Russian Banker Sees Trump Facing Witch Hunt in New Cold WarBy and
VTB’s Kostin says U.S. politicians are using Russia as a card
Russia’s second-largest bank is under U.S. sanctions
U.S. politicians have turned an investigation into alleged Russian interference in the presidential elections into a witch hunt to settle domestic political scores, according to the head of Russia’s second-largest bank.
“This is effectively a new Cold War,” VTB Group Chief Executive Officer Andrey Kostin said in an interview at the St. Petersburg International Economic Forum on Thursday. “It is, absolutely, from the side of America.”
Congressional investigations into whether Donald Trump or his associates had improper contact with Russia are heating up, with the probes shifting toward a public phase that’s inching closer to the president himself. Fired FBI Director James Comey may testify as soon as next week before the Senate Intelligence Committee, where he will face questioning over whether Trump urged him to drop the Russia probe. The Senate panel also plans to hear at some point from Jared Kushner, Trump’s son-in-law and one of his closest aides.
Trump has continued to dismiss the probes -- labeling them a "Witch Hunt" in a tweet Wednesday -- saying that Democrats are still sore about losing the election. Kostin also described them that way and said they were damaging U.S.-Russian relations already at a low.
“Russia is just some kind of playing card in domestic politics, when a substantial part of the American elite who are opposed to Trump is preventing him from performing his duty as president,” said Kostin, whose bank is under U.S. sanctions. “The Russia relationship is held hostage to this.”
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Kostin dismissed the threat of new sanctions against Russia, although he said he’s no longer counting on relief from the penalties. After Trump’s victory in the U.S. presidential elections last year, when he pledged to build better relations with Russian President Vladmir Putin, Kostin predicted that sanctions against Russia imposed in 2014 after it annexed Crimea from Ukraine would be eased or scrapped.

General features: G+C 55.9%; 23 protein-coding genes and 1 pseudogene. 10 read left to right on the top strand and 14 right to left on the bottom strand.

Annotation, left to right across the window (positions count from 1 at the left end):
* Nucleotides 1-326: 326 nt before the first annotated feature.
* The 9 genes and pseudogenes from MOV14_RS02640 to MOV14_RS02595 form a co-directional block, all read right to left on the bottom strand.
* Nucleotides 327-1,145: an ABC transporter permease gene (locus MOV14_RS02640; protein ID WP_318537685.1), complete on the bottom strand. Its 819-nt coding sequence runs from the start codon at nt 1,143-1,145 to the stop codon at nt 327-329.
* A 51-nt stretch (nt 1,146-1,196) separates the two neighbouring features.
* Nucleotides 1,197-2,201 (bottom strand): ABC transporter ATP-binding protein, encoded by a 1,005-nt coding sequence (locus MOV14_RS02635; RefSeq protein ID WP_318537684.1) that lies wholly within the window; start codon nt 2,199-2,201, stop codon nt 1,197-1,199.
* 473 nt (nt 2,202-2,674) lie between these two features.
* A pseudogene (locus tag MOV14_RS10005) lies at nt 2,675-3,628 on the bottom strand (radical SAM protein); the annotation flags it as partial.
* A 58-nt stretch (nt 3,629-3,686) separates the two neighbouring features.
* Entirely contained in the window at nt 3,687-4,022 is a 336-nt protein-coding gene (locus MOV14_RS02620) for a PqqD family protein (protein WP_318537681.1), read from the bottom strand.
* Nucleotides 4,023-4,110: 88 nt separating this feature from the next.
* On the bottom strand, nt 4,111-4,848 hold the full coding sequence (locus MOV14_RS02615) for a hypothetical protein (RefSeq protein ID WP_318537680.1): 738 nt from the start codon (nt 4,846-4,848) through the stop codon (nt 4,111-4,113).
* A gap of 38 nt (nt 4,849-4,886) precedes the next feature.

Bipartisan leaders of the Senate Banking Committee announced a plan Wednesday to strengthen sanctions against Russia over its actions in Ukraine and in Syria, where Russian forces have conducted airstrikes since 2015 in support of Syrian President Bashar al-Assad against rebels backed by the U.S. and its allies.
Russian officials have grown increasingly frustrated at the lack of progress in restoring relations with the U.S. under Trump after ties all but collapsed with the Obama administration. Putin and Trump may meet for the first time at the Group of 20 summit in Germany on July 7-8.
Trump sparked fierce controversy in the U.S. last month by firing Comey, who was heading the investigation into possible collusion between his presidential campaign and the Russian government in the 2016 elections.
Kostin, a former diplomat in the Soviet Union’s embassy in London, defended Russian Ambassador Sergey Kislyak, whose meetings with former national security adviser Michael Flynn and Kushner are at the center of the investigations.
“For an ambassador, the more contacts he has, the better he performs,” Kostin said. “I don’t see why this is considered to be treason in America. Ambassadors exist for only one reason: to have contacts.”